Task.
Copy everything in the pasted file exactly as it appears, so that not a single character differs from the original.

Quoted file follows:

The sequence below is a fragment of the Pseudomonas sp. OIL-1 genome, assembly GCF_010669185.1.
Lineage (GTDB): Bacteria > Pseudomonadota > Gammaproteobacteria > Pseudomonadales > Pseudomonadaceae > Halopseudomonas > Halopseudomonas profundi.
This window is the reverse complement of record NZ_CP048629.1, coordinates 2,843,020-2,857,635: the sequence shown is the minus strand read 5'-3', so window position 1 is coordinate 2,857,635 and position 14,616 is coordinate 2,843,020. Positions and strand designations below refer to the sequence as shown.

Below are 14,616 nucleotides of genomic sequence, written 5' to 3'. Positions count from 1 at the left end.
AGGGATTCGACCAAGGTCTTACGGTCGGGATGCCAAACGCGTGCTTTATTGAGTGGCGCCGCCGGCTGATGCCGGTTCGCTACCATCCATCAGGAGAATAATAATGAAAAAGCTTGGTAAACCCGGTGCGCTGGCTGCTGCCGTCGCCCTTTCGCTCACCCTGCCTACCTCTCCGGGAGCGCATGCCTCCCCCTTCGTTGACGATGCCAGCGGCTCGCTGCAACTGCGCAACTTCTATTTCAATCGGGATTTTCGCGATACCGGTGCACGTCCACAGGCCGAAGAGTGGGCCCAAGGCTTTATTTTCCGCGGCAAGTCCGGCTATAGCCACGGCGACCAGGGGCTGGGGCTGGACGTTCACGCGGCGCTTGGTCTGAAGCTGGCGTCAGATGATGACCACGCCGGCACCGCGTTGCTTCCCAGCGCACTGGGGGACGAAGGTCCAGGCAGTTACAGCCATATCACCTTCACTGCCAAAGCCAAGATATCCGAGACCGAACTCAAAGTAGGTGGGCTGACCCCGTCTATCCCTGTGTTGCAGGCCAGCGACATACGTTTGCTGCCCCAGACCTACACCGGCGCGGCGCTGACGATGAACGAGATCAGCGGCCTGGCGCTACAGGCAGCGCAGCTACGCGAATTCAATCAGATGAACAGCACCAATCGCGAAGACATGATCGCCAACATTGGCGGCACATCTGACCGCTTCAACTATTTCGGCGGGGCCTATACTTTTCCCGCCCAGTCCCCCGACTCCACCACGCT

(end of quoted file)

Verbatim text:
The sequence below is a fragment of the Pseudomonas sp. OIL-1 genome, assembly GCF_010669185.1.
Lineage (GTDB): Bacteria > Pseudomonadota > Gammaproteobacteria > Pseudomonadales > Pseudomonadaceae > Halopseudomonas > Halopseudomonas profundi.
This window is the reverse complement of record NZ_CP048629.1, coordinates 2,843,020-2,857,635: the sequence shown is the minus strand read 5'-3', so window position 1 is coordinate 2,857,635 and position 14,616 is coordinate 2,843,020. Positions and strand designations below refer to the sequence as shown.

Below are 14,616 nucleotides of genomic sequence, written 5' to 3'. Positions count from 1 at the left end.
AGGGATTCGACCAAGGTCTTACGGTCGGGATGCCAAACGCGTGCTTTATTGAGTGGCGCCGCCGGCTGATGCCGGTTCGCTACCATCCATCAGGAGAATAATAATGAAAAAGCTTGGTAAACCCGGTGCGCTGGCTGCTGCCGTCGCCCTTTCGCTCACCCTGCCTACCTCTCCGGGAGCGCATGCCTCCCCCTTCGTTGACGATGCCAGCGGCTCGCTGCAACTGCGCAACTTCTATTTCAATCGGGATTTTCGCGATACCGGTGCACGTCCACAGGCCGAAGAGTGGGCCCAAGGCTTTATTTTCCGCGGCAAGTCCGGCTATAGCCACGGCGACCAGGGGCTGGGGCTGGACGTTCACGCGGCGCTTGGTCTGAAGCTGGCGTCAGATGATGACCACGCCGGCACCGCGTTGCTTCCCAGCGCACTGGGGGACGAAGGTCCAGGCAGTTACAGCCATATCACCTTCACTGCCAAAGCCAAGATATCCGAGACCGAACTCAAAGTAGGTGGGCTGACCCCGTCTATCCCTGTGTTGCAGGCCAGCGACATACGTTTGCTGCCCCAGACCTACACCGGCGCGGCGCTGACGATGAACGAGATCAGCGGCCTGGCGCTACAGGCAGCGCAGCTACGCGAATTCAATCAGATGAACAGCACCAATCGCGAAGACATGATCGCCAACATTGGCGGCACATCTGACCGCTTCAACTATTTCGGCGGGGCCTATACTTTTCCCGCCCAGTCCCCCGACTCCACCACGCT